History of the London Tower Bridge

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History of the London Tower Bridge
Tower Bridge spans the River Thames in London. (tower bridge image by paul welford from Fotolia.com)

In a city full of famous architecture, Tower Bridge is one of the most well-known buildings in London. The bridge was the second to span the River Thames in London, and its design allows people and vehicles to cross the river, while at the same time allowing large ships to pass.

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Need for a Bridge

The city of London was built on both sides of the River Thames, and originally London Bridge was the only way across. By the 19th century, the city had outgrown this single bridge. The East End in particular had become very densely populated, and the need to provide a second crossing point to the east of London Bridge became ever more pressing, since journeys between the busy port area and any destination south of the river were getting delayed by hours.

Considerations

The problem for planners was that the area between London Bridge and the Tower of London was one of the most heavily used areas of the Thames, and access to this area would have to be maintained. The new bridge, to the east of this area, had the potential to cut the area off from sea access if it was badly designed.

Design

In 1882, architect Horace Jones put forward a design. He hoped to prevent the new bridge blocking access to the river further west by designing a bridge that could open to allow ships to pass through. This type of bridge is known as a "bascule" bridge, drawing on the French word meaning "see-saw," in which the two sections of the roadway could swing upwards to allow a ship to pass through. The British Parliament rejected Jones' first design, but a second version was approved, and in 1885 parliament passed an Act authorising construction.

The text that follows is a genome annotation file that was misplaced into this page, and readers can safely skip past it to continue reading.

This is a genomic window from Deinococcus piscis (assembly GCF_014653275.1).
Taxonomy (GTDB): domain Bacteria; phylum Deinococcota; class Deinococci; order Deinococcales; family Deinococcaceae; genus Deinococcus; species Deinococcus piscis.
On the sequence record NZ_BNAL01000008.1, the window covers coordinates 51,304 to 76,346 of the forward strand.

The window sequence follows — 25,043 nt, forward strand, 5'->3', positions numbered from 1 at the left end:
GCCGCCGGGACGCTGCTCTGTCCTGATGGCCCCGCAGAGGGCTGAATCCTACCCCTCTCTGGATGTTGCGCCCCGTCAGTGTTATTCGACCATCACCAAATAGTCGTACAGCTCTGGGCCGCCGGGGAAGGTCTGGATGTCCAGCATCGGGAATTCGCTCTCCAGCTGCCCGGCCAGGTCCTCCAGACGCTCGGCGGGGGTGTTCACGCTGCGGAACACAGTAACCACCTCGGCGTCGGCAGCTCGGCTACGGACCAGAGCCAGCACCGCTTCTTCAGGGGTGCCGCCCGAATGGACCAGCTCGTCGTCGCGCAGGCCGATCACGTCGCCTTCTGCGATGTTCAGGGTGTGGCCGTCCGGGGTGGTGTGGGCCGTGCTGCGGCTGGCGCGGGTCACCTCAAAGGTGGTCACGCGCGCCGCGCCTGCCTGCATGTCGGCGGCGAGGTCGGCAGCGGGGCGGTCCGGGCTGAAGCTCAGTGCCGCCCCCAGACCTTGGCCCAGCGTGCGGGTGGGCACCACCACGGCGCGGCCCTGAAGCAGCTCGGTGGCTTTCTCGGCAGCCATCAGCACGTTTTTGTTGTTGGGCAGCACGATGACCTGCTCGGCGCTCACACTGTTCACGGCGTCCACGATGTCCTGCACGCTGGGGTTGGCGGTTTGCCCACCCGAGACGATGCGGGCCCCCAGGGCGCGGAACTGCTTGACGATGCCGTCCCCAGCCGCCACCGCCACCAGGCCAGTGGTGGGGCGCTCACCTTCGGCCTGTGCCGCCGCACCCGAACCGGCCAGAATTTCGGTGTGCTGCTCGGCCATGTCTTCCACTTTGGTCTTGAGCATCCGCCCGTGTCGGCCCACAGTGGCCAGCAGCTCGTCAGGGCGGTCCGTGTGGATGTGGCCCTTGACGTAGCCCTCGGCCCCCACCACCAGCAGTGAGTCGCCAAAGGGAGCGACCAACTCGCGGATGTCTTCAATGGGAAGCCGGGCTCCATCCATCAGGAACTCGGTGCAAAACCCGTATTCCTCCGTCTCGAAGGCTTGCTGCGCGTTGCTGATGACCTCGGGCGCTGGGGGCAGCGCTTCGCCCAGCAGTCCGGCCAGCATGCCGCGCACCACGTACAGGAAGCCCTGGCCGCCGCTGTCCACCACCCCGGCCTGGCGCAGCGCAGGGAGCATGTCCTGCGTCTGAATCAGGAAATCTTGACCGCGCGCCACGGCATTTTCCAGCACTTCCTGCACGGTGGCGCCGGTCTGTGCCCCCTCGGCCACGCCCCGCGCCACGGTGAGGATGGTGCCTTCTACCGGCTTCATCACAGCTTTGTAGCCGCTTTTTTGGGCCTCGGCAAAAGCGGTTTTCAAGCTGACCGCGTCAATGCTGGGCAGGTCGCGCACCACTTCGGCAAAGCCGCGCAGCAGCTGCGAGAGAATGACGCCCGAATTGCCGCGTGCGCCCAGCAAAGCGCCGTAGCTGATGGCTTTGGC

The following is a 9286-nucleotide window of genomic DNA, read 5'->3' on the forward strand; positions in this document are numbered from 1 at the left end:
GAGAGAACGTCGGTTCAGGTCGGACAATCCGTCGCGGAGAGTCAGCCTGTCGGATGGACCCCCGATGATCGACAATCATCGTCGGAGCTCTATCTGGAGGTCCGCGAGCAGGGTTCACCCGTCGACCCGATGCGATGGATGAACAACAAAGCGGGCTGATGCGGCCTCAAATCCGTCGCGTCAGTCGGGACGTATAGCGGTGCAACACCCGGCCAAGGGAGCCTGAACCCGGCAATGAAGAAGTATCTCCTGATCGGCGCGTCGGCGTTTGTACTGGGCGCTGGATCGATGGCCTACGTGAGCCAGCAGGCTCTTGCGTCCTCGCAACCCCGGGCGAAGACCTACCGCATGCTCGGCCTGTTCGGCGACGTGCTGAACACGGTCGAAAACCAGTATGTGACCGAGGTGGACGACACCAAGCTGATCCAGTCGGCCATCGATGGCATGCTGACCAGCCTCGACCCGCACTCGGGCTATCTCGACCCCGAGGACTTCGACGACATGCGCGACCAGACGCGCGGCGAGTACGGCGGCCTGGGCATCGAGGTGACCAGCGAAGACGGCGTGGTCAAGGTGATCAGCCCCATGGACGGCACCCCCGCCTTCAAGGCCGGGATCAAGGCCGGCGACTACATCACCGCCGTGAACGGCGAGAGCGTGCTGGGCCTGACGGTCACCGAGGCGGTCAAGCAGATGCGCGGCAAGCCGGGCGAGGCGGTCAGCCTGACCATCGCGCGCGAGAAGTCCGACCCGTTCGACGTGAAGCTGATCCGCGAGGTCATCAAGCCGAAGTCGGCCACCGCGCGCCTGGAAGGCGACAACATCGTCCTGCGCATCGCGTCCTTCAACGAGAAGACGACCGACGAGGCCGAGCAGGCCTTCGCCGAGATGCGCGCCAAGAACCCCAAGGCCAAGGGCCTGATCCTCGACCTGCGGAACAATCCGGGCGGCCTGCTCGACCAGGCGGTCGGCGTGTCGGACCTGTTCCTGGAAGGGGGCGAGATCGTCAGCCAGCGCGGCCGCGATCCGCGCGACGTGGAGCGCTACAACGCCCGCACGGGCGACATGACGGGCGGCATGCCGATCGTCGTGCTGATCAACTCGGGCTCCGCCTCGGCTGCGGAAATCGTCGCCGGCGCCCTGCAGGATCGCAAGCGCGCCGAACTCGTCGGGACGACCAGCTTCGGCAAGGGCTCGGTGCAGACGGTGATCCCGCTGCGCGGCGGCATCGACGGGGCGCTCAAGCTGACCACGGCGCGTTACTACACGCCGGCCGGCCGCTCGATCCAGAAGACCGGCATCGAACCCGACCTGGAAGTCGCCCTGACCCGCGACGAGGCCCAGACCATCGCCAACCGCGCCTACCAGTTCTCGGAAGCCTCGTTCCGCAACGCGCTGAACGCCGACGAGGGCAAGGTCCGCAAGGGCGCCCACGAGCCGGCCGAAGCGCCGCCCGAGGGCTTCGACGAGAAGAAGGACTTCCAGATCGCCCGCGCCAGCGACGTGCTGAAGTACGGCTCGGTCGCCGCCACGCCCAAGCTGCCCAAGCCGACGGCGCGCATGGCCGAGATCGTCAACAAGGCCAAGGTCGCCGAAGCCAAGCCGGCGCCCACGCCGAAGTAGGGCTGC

Construction

Jones died in 1887, only a year after construction had begun. The bridge took a further seven years and around £1 million to finish. Jones' assistant George Stevenson took over, changing some of the original design, for example using Portland stone and Cornish granite rather than the red brick Jones had preferred. The bridge was officially opened by the Prince of Wales in June 1894. According to architectural historian Nigel R. Jones, it "represents the power, the prestige, the innovation and the sheer bravura of the British Empire at its height."

Today

Today the Tower Bridge is a popular tourist attraction. Visitors can view the bridge's interior, including the enormous steam-driven pumps which originally powered the bridge and a series of pedestrian walkways which had been closed to the public since 1910. Every 25 years, the bridge is given a full re-painting and stone-cleaning to ensure it remains in excellent condition.

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